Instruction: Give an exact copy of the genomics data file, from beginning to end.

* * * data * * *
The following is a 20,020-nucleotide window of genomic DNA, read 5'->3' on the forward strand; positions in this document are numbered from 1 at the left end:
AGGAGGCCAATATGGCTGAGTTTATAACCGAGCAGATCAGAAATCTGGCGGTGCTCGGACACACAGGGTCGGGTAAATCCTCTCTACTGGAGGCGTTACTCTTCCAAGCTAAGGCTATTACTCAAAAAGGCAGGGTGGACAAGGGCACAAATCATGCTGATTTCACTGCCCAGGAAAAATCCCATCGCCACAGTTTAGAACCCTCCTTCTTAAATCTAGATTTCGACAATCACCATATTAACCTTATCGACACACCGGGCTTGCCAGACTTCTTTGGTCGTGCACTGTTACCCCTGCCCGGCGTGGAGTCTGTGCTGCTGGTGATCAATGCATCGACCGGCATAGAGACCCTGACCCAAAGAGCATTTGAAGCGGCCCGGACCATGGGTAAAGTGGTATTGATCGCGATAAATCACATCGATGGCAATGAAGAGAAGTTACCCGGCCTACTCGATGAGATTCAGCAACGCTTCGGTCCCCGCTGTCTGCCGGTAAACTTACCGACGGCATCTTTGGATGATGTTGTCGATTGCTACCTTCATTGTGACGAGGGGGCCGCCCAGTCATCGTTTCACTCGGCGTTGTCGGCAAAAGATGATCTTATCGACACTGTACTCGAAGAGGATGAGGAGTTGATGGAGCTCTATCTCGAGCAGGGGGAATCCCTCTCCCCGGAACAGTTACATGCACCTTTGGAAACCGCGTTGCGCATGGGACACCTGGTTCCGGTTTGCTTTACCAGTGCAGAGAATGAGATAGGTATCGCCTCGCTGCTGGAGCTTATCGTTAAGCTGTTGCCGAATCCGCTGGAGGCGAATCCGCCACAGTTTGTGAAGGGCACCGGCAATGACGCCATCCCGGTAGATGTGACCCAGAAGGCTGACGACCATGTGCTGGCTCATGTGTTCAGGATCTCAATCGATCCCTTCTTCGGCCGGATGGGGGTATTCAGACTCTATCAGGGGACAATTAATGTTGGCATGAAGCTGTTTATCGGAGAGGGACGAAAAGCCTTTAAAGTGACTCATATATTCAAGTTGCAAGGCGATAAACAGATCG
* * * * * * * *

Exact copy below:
The following is a 20,020-nucleotide window of genomic DNA, read 5'->3' on the forward strand; positions in this document are numbered from 1 at the left end:
AGGAGGCCAATATGGCTGAGTTTATAACCGAGCAGATCAGAAATCTGGCGGTGCTCGGACACACAGGGTCGGGTAAATCCTCTCTACTGGAGGCGTTACTCTTCCAAGCTAAGGCTATTACTCAAAAAGGCAGGGTGGACAAGGGCACAAATCATGCTGATTTCACTGCCCAGGAAAAATCCCATCGCCACAGTTTAGAACCCTCCTTCTTAAATCTAGATTTCGACAATCACCATATTAACCTTATCGACACACCGGGCTTGCCAGACTTCTTTGGTCGTGCACTGTTACCCCTGCCCGGCGTGGAGTCTGTGCTGCTGGTGATCAATGCATCGACCGGCATAGAGACCCTGACCCAAAGAGCATTTGAAGCGGCCCGGACCATGGGTAAAGTGGTATTGATCGCGATAAATCACATCGATGGCAATGAAGAGAAGTTACCCGGCCTACTCGATGAGATTCAGCAACGCTTCGGTCCCCGCTGTCTGCCGGTAAACTTACCGACGGCATCTTTGGATGATGTTGTCGATTGCTACCTTCATTGTGACGAGGGGGCCGCCCAGTCATCGTTTCACTCGGCGTTGTCGGCAAAAGATGATCTTATCGACACTGTACTCGAAGAGGATGAGGAGTTGATGGAGCTCTATCTCGAGCAGGGGGAATCCCTCTCCCCGGAACAGTTACATGCACCTTTGGAAACCGCGTTGCGCATGGGACACCTGGTTCCGGTTTGCTTTACCAGTGCAGAGAATGAGATAGGTATCGCCTCGCTGCTGGAGCTTATCGTTAAGCTGTTGCCGAATCCGCTGGAGGCGAATCCGCCACAGTTTGTGAAGGGCACCGGCAATGACGCCATCCCGGTAGATGTGACCCAGAAGGCTGACGACCATGTGCTGGCTCATGTGTTCAGGATCTCAATCGATCCCTTCTTCGGCCGGATGGGGGTATTCAGACTCTATCAGGGGACAATTAATGTTGGCATGAAGCTGTTTATCGGAGAGGGACGAAAAGCCTTTAAAGTGACTCATATATTCAAGTTGCAAGGCGATAAACAGATCG